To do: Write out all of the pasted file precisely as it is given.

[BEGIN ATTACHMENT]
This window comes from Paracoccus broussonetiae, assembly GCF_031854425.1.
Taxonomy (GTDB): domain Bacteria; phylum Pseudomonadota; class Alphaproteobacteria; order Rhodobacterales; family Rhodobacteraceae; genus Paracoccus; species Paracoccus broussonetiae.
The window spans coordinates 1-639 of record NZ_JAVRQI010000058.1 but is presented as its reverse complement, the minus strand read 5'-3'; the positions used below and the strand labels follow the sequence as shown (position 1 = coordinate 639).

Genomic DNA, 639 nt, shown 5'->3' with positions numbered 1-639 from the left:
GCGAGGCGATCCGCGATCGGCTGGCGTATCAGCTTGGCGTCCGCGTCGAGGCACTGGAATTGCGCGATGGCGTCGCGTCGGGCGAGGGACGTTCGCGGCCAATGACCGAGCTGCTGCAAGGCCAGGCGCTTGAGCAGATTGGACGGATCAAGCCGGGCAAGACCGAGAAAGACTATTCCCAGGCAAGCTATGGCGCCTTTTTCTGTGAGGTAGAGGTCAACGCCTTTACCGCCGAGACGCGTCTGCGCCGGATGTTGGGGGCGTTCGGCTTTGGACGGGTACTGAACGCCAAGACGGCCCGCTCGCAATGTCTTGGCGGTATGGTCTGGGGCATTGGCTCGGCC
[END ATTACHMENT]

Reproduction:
This window comes from Paracoccus broussonetiae, assembly GCF_031854425.1.
Taxonomy (GTDB): domain Bacteria; phylum Pseudomonadota; class Alphaproteobacteria; order Rhodobacterales; family Rhodobacteraceae; genus Paracoccus; species Paracoccus broussonetiae.
The window spans coordinates 1-639 of record NZ_JAVRQI010000058.1 but is presented as its reverse complement, the minus strand read 5'-3'; the positions used below and the strand labels follow the sequence as shown (position 1 = coordinate 639).

Genomic DNA, 639 nt, shown 5'->3' with positions numbered 1-639 from the left:
GCGAGGCGATCCGCGATCGGCTGGCGTATCAGCTTGGCGTCCGCGTCGAGGCACTGGAATTGCGCGATGGCGTCGCGTCGGGCGAGGGACGTTCGCGGCCAATGACCGAGCTGCTGCAAGGCCAGGCGCTTGAGCAGATTGGACGGATCAAGCCGGGCAAGACCGAGAAAGACTATTCCCAGGCAAGCTATGGCGCCTTTTTCTGTGAGGTAGAGGTCAACGCCTTTACCGCCGAGACGCGTCTGCGCCGGATGTTGGGGGCGTTCGGCTTTGGACGGGTACTGAACGCCAAGACGGCCCGCTCGCAATGTCTTGGCGGTATGGTCTGGGGCATTGGCTCGGCC